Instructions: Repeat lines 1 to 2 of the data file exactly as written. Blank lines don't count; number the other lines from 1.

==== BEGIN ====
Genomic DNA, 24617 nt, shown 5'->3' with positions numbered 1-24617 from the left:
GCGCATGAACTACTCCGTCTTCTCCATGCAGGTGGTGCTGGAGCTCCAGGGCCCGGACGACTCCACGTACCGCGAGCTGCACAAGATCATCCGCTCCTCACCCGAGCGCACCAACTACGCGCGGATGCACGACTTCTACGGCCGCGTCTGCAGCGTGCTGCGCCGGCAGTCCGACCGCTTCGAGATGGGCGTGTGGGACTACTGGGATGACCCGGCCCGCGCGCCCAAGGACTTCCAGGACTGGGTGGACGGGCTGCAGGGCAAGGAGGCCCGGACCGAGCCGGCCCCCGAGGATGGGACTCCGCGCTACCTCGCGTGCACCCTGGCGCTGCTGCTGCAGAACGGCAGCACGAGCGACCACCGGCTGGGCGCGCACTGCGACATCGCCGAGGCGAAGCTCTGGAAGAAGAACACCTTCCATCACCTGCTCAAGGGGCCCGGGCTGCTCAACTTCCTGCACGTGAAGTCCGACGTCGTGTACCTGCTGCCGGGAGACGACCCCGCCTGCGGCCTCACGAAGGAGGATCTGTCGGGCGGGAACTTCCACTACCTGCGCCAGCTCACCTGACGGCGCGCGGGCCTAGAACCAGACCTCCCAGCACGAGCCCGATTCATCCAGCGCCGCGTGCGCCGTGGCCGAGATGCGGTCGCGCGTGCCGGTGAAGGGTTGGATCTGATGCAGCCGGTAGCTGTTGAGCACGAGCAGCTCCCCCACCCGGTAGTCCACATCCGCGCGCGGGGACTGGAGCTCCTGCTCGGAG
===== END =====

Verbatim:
Genomic DNA, 24617 nt, shown 5'->3' with positions numbered 1-24617 from the left:
GCGCATGAACTACTCCGTCTTCTCCATGCAGGTGGTGCTGGAGCTCCAGGGCCCGGACGACTCCACGTACCGCGAGCTGCACAAGATCATCCGCTCCTCACCCGAGCGCACCAACTACGCGCGGATGCACGACTTCTACGGCCGCGTCTGCAGCGTGCTGCGCCGGCAGTCCGACCGCTTCGAGATGGGCGTGTGGGACTACTGGGATGACCCGGCCCGCGCGCCCAAGGACTTCCAGGACTGGGTGGACGGGCTGCAGGGCAAGGAGGCCCGGACCGAGCCGGCCCCCGAGGATGGGACTCCGCGCTACCTCGCGTGCACCCTGGCGCTGCTGCTGCAGAACGGCAGCACGAGCGACCACCGGCTGGGCGCGCACTGCGACATCGCCGAGGCGAAGCTCTGGAAGAAGAACACCTTCCATCACCTGCTCAAGGGGCCCGGGCTGCTCAACTTCCTGCACGTGAAGTCCGACGTCGTGTACCTGCTGCCGGGAGACGACCCCGCCTGCGGCCTCACGAAGGAGGATCTGTCGGGCGGGAACTTCCACTACCTGCGCCAGCTCACCTGACGGCGCGCGGGCCTAGAACCAGACCTCCCAGCACGAGCCCGATTCATCCAGCGCCGCGTGCGCCGTGGCCGAGATGCGGTCGCGCGTGCCGGTGAAGGGTTGGATCTGATGCAGCCGGTAGCTGTTGAGCACGAGCAGCTCCCCCACCCGGTAGTCCACATCCGCGCGCGGGGACTGGAGCTCCTGCTCGGAG